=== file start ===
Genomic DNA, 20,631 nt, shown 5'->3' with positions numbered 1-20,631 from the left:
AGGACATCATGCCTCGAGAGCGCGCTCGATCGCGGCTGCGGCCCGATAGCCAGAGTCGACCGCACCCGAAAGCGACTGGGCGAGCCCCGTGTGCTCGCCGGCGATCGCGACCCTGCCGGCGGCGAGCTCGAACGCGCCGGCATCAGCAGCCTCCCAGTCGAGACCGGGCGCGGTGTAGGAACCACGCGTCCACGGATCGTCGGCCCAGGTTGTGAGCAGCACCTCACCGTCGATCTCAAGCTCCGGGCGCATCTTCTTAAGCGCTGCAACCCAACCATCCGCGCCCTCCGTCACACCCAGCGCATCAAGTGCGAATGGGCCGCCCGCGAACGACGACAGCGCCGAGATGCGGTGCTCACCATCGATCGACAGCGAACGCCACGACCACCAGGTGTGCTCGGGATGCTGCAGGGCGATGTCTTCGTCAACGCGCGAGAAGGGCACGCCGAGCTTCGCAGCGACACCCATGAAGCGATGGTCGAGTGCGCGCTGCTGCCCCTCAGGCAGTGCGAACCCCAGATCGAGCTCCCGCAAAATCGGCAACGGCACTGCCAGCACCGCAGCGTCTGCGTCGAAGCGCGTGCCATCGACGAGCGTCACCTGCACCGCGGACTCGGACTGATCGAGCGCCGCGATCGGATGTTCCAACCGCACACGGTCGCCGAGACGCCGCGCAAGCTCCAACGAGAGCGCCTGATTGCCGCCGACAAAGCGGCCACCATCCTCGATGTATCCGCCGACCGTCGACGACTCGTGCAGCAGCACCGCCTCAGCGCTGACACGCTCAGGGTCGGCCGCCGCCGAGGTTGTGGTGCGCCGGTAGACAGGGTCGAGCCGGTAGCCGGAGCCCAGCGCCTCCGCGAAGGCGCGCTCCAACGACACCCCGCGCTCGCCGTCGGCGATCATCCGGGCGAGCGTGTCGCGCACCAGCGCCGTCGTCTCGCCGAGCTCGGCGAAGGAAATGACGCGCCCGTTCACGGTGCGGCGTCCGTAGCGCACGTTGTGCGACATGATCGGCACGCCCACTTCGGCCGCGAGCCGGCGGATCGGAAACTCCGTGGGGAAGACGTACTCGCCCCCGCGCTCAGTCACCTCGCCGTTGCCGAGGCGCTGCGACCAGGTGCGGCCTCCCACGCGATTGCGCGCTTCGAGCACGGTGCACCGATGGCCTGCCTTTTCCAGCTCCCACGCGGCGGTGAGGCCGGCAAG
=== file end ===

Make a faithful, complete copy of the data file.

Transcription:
Genomic DNA, 20,631 nt, shown 5'->3' with positions numbered 1-20,631 from the left:
AGGACATCATGCCTCGAGAGCGCGCTCGATCGCGGCTGCGGCCCGATAGCCAGAGTCGACCGCACCCGAAAGCGACTGGGCGAGCCCCGTGTGCTCGCCGGCGATCGCGACCCTGCCGGCGGCGAGCTCGAACGCGCCGGCATCAGCAGCCTCCCAGTCGAGACCGGGCGCGGTGTAGGAACCACGCGTCCACGGATCGTCGGCCCAGGTTGTGAGCAGCACCTCACCGTCGATCTCAAGCTCCGGGCGCATCTTCTTAAGCGCTGCAACCCAACCATCCGCGCCCTCCGTCACACCCAGCGCATCAAGTGCGAATGGGCCGCCCGCGAACGACGACAGCGCCGAGATGCGGTGCTCACCATCGATCGACAGCGAACGCCACGACCACCAGGTGTGCTCGGGATGCTGCAGGGCGATGTCTTCGTCAACGCGCGAGAAGGGCACGCCGAGCTTCGCAGCGACACCCATGAAGCGATGGTCGAGTGCGCGCTGCTGCCCCTCAGGCAGTGCGAACCCCAGATCGAGCTCCCGCAAAATCGGCAACGGCACTGCCAGCACCGCAGCGTCTGCGTCGAAGCGCGTGCCATCGACGAGCGTCACCTGCACCGCGGACTCGGACTGATCGAGCGCCGCGATCGGATGTTCCAACCGCACACGGTCGCCGAGACGCCGCGCAAGCTCCAACGAGAGCGCCTGATTGCCGCCGACAAAGCGGCCACCATCCTCGATGTATCCGCCGACCGTCGACGACTCGTGCAGCAGCACCGCCTCAGCGCTGACACGCTCAGGGTCGGCCGCCGCCGAGGTTGTGGTGCGCCGGTAGACAGGGTCGAGCCGGTAGCCGGAGCCCAGCGCCTCCGCGAAGGCGCGCTCCAACGACACCCCGCGCTCGCCGTCGGCGATCATCCGGGCGAGCGTGTCGCGCACCAGCGCCGTCGTCTCGCCGAGCTCGGCGAAGGAAATGACGCGCCCGTTCACGGTGCGGCGTCCGTAGCGCACGTTGTGCGACATGATCGGCACGCCCACTTCGGCCGCGAGCCGGCGGATCGGAAACTCCGTGGGGAAGACGTACTCGCCCCCGCGCTCAGTCACCTCGCCGTTGCCGAGGCGCTGCGACCAGGTGCGGCCTCCCACGCGATTGCGCGCTTCGAGCACGGTGCACCGATGGCCTGCCTTTTCCAGCTCCCACGCGGCGGTGAGGCCGGCAAG